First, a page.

an inverted-initial-terminal after Gwen Harwood

Smell this flesh, you’ll know me, I
by whose hand you fed oft, her
thigh you’d lay your head on and rank
well high of beds is mine and her
bowl you’d lick clean daily, mine, but
down here, pinned by your barefoot,
townspeople’s screams ring out for our
soul you’ve ripped in two, brute.

Sheathed is my dart-gun for until,
feet pulled from under me, clasped in
unreal deadlocked power, I
breathed a plea just now (my head,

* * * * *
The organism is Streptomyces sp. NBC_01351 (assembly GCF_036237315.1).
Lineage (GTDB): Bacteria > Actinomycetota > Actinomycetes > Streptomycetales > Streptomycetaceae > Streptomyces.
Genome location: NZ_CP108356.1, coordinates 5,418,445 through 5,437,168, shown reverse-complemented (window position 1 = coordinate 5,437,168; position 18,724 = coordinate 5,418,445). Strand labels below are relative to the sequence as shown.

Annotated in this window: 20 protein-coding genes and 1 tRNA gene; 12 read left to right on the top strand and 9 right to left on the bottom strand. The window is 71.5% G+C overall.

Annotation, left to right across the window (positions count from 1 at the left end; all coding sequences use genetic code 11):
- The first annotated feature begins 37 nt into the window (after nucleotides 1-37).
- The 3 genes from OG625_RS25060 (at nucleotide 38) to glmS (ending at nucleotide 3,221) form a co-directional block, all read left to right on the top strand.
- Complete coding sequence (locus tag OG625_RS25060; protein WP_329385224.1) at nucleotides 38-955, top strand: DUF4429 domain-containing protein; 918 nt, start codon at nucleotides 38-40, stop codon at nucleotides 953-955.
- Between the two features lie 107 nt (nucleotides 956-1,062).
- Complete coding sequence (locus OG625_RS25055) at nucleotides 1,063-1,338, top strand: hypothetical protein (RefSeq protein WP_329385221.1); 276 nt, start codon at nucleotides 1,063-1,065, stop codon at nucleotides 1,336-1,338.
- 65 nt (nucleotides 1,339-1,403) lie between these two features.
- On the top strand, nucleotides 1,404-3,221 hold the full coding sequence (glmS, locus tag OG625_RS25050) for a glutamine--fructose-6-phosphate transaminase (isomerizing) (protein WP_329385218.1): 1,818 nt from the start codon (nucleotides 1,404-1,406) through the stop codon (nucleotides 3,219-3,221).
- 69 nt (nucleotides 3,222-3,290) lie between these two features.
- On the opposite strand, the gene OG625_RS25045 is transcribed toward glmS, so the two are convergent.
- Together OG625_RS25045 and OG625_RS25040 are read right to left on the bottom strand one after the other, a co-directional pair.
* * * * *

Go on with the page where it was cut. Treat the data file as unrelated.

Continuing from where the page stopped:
meat) I thought we’d liveā€¦ but our
meal this hour ends all to come.

Each line of the above poem begins with the final word of the same line in the great Tasmanian poet Gwen Harwood’s “The Lion’s Bride” and ends with the first word.

Harwood’s sonnet is from the point of view of the lion (who knows not what he does); the above sonnet is from the point of view of the bride, as she is eaten by him.